When the salivary glands do not produce enough saliva, the mouth gets dry and uncomfortable. Due to certain conditions, such a phenomenon can occur and this condition is known as dry mouth or xerostomia. Xerostomia or dry mouth can occur due to multiple reasons.
Read on more to find all about the different causes and symptoms of dry mouth:
- Side effects of certain medications: Dry mouth occurs due to the effect of certain prescription and nonprescription medications. Drugs used to treat depression, pain, allergies, anxiety, epilepsy, obesity, nausea and psychotic disorders can cause dry mouth condition as a side effect. Sedatives and muscle relaxers can also cause dry mouth.
- Side effects of certain disease and infections: Certain diseases such as Alzheimer's disease, mumps, diabetes, hypertension, cystic fibrosis, anemia and Parkinson's disease can also cause dry mouth or xerostomia.
- Side effects of treatments: If the salivary glands are damaged due to certain reasons, then less saliva is secreted resulting in dry mouth. Certain treatments such as radiation treatments in the head and neck or chemotherapy sessions could indirectly cause dry mouth by damaging the salivary glands.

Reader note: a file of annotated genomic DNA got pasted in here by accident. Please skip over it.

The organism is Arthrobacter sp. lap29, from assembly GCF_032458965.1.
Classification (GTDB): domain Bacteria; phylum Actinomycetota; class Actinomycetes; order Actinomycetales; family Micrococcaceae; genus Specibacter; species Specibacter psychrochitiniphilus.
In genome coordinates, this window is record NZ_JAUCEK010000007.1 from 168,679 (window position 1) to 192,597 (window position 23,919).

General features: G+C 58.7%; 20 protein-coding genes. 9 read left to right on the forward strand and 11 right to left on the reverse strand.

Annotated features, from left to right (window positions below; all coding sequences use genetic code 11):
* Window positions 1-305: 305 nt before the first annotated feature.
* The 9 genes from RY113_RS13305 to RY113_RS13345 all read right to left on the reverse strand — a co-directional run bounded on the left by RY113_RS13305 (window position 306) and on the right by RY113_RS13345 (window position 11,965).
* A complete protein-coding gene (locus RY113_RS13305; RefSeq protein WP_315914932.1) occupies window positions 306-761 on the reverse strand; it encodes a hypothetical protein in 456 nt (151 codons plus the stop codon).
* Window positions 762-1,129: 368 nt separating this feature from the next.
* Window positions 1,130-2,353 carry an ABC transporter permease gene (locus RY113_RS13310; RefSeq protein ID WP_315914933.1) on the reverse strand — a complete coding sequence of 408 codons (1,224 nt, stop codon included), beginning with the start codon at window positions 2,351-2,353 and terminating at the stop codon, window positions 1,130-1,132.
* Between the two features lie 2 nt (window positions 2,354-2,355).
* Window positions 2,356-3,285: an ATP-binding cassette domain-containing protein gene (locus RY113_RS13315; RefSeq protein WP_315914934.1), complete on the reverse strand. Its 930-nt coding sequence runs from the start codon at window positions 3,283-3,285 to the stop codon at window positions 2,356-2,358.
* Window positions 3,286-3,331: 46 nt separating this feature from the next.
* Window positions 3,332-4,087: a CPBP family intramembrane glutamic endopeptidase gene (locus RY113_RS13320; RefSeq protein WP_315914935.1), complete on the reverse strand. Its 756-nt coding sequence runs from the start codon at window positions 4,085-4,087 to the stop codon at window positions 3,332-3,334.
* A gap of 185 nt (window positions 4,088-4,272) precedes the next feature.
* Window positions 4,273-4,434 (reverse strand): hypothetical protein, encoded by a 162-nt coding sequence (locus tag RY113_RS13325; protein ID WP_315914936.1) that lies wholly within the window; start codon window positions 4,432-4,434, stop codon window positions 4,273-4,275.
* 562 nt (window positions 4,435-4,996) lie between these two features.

- Nerve damage: Dry mouth can also be due to a person suffering from nerve damage caused due to accident or surgery.
- Dehydration: Conditions like fever, excessive vomiting, diarrhea, excessive sweating, which cause dehydration can also cause dry mouth.
- Removal of salivary glands: Surgical removal of the salivary glands also causes dry mouth.
- Lifestyle choices: Certain lifestyle preferences such as chewing tobacco or smoking can cause dry mouth.
Dry mouth has several symptoms. If you have some or all of the symptoms mentioned below, then you are more than likely suffering from dry mouth.
- A sticky and dry feeling in the mouth.
- The frequent feeling of being thirsty.
- A dry, parched feeling in the throat.
- The tongue being dry, raw and red.
- There is discomfort and problem while you are speaking or experiencing problems with chewing, tasting or swallowing food.
- Experiencing dry nasal passages, a sore throat or hoarseness in the voice.
- A tingling or slightly burning sensation in the mouth but particularly in the tongue.
- Having a bad breath.
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